On one side, the Bangalley Headlands stood starkly against the fire stained sky, their claw like trees weaving paths across the palette of orange and indigo.
On the other, the cool blue ocean spread its cape into the abyss, all-encompassing and eerily calm.
I lay myself down on the flat cliff edge (the one I would return to time and time again… the one with the jaw-dropping view of not one but three glorious beaches) and breathed in deeply.
I waited as my heart rate returned to normal. As my fingertips began to relax against the cold ground.
I could hear nothing but the waves throwing themselves against the rocks below, whilst their brothers lapped gently in the distance. My heartbeat, thick against my chest. The echo of a breeze tip-toeing the edges of my skin.
There had been nothing. No change in my day, no sudden news that left me shaken. Nothing had been said to tarnish my happiness, my positivity. Everything was moving in the right direction.
But as I finished work for the final time, I suddenly felt so very alone.
Because that’s the thing about travel. It is lonely.
And actually? I’ve been lucky.
When I lived in Italy, I immediately walked into a ready made group of friends who quickly became my family. They got me and I got them. We were all totally in the same boat (aka – expats obsessed with the beauty and culture of Firenze) and instantly moulded into a ritual that made daily life all together brighter.
I guess I thought it would always be like that.
Here I spend most of my time alone. Sat in a cafe with my laptop, taking a walk down the beach or diving into the waves, exploring every corner I can with just my feet to guide me.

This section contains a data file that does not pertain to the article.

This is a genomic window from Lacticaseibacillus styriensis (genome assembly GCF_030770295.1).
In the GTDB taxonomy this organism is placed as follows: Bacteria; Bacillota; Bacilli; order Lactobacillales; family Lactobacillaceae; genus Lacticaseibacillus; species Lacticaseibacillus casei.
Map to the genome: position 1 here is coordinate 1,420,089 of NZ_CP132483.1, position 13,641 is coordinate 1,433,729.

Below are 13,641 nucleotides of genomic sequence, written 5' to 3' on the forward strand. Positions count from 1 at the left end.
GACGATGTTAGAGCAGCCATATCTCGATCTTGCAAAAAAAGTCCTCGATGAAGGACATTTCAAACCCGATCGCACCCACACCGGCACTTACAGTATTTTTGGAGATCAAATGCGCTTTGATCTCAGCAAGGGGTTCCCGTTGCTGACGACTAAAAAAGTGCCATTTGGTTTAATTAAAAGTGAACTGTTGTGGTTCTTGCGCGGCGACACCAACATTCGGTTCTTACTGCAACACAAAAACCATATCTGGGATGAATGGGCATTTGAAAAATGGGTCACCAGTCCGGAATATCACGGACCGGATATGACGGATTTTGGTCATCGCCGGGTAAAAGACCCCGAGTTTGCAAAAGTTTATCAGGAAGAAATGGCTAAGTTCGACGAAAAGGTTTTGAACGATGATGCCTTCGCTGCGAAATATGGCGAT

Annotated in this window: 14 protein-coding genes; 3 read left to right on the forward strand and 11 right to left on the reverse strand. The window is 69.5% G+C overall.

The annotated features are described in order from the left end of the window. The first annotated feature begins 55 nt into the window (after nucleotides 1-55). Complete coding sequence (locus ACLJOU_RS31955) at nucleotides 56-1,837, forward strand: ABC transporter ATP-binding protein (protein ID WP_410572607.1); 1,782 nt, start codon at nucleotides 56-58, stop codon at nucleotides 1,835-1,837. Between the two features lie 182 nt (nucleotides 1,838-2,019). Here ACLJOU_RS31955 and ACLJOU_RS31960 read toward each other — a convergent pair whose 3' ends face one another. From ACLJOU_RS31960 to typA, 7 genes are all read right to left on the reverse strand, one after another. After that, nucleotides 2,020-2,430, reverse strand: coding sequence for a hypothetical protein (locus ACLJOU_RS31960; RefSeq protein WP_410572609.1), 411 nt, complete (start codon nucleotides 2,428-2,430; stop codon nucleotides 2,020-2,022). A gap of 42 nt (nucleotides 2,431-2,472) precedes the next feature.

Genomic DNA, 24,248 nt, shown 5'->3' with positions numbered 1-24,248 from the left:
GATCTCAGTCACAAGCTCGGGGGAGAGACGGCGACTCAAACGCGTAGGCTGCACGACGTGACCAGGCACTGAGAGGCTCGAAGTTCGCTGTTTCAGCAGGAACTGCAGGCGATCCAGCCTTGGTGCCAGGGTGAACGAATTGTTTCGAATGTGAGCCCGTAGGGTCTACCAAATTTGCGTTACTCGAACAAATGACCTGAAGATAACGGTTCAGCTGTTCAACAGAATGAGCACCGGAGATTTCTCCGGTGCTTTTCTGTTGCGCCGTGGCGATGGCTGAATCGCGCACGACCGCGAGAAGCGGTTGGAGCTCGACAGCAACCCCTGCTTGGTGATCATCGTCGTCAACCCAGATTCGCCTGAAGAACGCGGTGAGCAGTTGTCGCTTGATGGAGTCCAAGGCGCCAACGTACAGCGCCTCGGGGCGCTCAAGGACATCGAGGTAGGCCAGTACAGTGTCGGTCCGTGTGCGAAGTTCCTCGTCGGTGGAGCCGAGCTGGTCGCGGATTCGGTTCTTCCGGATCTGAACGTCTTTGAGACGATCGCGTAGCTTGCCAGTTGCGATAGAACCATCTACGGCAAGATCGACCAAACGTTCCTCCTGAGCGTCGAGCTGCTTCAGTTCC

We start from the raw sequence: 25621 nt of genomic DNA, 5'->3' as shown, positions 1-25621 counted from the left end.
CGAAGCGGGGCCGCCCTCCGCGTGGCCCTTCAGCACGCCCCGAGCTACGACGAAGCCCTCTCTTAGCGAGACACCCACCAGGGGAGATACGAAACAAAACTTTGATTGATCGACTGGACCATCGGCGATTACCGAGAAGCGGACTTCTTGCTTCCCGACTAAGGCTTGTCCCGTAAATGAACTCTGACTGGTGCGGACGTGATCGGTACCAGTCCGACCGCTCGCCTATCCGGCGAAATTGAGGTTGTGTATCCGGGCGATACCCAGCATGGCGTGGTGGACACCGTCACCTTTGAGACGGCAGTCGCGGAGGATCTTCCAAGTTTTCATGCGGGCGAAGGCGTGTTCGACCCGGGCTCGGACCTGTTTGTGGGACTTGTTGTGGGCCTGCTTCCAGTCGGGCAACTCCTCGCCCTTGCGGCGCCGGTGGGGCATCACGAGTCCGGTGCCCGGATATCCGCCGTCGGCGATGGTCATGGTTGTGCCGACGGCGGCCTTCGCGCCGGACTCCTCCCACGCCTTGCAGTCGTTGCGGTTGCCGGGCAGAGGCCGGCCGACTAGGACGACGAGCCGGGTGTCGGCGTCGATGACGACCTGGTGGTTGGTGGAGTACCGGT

There’s no one to talk to when I feel myself dip. No one to share my discoveries with. No one to go out with for a glass of vino, you know, just because.
I can feel myself losing my confidence, just from being away from those that give me energy. My humour (my strange, strange humour) doesn’t quite fit in with the standards.
They said it would be like this. They said that whilst I stayed in one place, so far from the city, I would struggle to meet people. That this would be the time to focus on myself, my writing and saving as much money as possible so I could begin my journey across the country. Across its neighbouring countries. Across any damn place I wanted to go.
And I’d be lying if I said it hadn’t paid off. The second I accepted that this chunk of my life wasn’t going to be spent non stop in the company of friends, where I could gain part of my joy purely from them, things just started happening. The moment I begun a relationship with myself rather than desperately seeking the approval of others, I found myself in a position I thought would take years for me to reach. A position where, come Monday, I will officially start working full-time with my business: a business where I am able to work with exciting clients from the UK, Italy, America and here in Australia.
Mostly? That is enough. That is more than enough. I mean, I am writing for a living in a place that is pretty much paradise! And god do I feel selfish for wanting more.
But that little part of me that keeps niggling away does crave more. It craves the social interaction. It craves having someone to share the laughter, to share the achievements. Who knows every single part of me, rather than the subdued version I present here. Who I can be a total nerd with. Who I don’t have to pretend around.
Yet for those who choose this lifestyle, it’s something you have to deal with. And it’s the side you don’t see on Instagram. It’s the aspect that isn’t so perfect.
You just have to decide… is it worth it? Can you make that sacrifice in order to gain everything else you’ve ever wanted? Can you commit to a quieter life so that you can carry out your passion, to live amongst heart stopping beauty, to connect to a braver version of yourself?
I know the answer. I think I’ve always known the answer.